Along the Way: The Box Huckleberry

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Monument marking the area as a Historic Landmark – note the low-lying bushes in the background – they’re box huckleberry shrubs

Having only an article ripped from an old issue of The Pennsylvania Game News and a vague set of directions found online, I explored countless roads south of New Bloomfield in search of a unique piece of Pennsylvania’s landscape. Although I enjoyed the beauty of the region, I wish I could say that my first attempt to discover the Hoverter and Sholl Box Huckleberry Natural Area was a success, but it wasn’t. To make things worse, I would later discover I had driven past the spot twice in my search, but had failed to see the sign for the area hidden on the hillside above the narrow back road.

A year later,armed with better directions, I made a second trip into the region in search of the natural area. This trip I had successfully discovered the Hoverter and Sholl Box Huckleberry Natural Area, a hidden piece of the state’s natural history. A part of the Tuscarora State Forest, this is the smallest natural area in Pennsylvania, covering ten acres on a hillside just south of New Bloomfield.

Parking along the edge of the road, I prepared to explore the natural area. I followed the pine needle-covered trail that wrapped around the hill, enjoying the silence of this location. As I walked, I studied the hillside, covered in low-growing – roughly a foot high – shrubs that claimed the spot as its home. The colony is the box huckleberry, a member of the Ericaceae family, which also includes the cranberry, blueberry, and rhododendron. The box huckleberry shares many characteristics with its more commonly known cousin, the blueberry.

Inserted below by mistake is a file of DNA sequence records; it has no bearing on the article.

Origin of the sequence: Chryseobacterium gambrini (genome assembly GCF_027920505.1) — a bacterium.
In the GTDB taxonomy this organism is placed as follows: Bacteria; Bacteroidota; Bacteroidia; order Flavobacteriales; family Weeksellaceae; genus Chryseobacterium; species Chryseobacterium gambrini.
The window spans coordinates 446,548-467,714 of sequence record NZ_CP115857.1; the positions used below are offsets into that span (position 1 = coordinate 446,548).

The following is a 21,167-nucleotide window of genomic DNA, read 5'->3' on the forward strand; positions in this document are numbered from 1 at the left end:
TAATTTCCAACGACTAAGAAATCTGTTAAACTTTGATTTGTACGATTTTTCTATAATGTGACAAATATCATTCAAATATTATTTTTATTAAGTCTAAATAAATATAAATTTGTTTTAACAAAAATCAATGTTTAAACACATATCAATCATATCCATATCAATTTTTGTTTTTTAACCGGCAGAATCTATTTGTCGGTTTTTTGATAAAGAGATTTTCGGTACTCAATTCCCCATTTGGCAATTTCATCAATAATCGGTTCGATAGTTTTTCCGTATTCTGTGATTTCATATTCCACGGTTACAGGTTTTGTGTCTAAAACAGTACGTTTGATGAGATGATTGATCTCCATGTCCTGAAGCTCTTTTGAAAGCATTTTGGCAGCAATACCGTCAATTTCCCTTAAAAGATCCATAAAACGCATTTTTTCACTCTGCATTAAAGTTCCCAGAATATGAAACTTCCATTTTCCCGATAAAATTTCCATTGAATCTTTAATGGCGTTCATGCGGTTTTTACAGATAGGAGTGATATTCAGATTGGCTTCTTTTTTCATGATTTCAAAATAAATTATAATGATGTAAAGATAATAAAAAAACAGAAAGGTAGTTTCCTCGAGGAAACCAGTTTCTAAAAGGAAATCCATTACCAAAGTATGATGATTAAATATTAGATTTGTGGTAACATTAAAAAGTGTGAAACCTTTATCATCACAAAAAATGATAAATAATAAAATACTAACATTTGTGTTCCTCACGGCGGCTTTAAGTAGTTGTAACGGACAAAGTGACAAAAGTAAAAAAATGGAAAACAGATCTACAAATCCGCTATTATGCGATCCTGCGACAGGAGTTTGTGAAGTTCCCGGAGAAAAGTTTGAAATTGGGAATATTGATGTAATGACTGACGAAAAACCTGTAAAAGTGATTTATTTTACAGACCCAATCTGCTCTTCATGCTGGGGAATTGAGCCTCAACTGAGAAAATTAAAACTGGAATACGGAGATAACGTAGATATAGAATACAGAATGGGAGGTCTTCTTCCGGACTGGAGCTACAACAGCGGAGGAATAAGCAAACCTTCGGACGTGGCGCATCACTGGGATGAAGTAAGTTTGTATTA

Classified as threatened in Pennsylvania, the box huckleberry is one of the oldest, if not the oldest plants in the world. The colony that covers the hillside south of New Bloomfield is estimated to be 1,300 years old, if not older.

The box huckleberry was first recorded as being discovered in 1796 by French naturalist Andre Michaux, who was sent by the king and queen of France to obtain plants for the Royal Gardens. He discovered a colony near Winchester, Virginia. His discovery was lost and the box huckleberry wouldn’t be discovered again until 1846. Dickinson College professor Spencer Fullerton Baird rediscovered the box huckleberry growing in the hills north of Carlisle. Baird would report his find to botanist Asa Gray who confirmed this was the lost plant known as the box huckleberry. Note: Michaux State Forest in southern Pennsylvania is named in honor of Andre Michaux. 

In 1919, another major discovery was made about the box huckleberry plant. Studies by Dr. Frederick V. Coville proved that this growth was one large plant that had slowly spread out, six inches at a time, over the past thousand years. The box huckleberry is self-sterile; that is, the seeds it normally produces will not create a new plant. Fertile seeds are produced only when the flowers are cross-fertilized with pollen from a different colony. With colonies being separated by long distances, the box huckleberry reproduces by sending out rhizomes, from which new plants are formed. These new shrubs are clones of the original.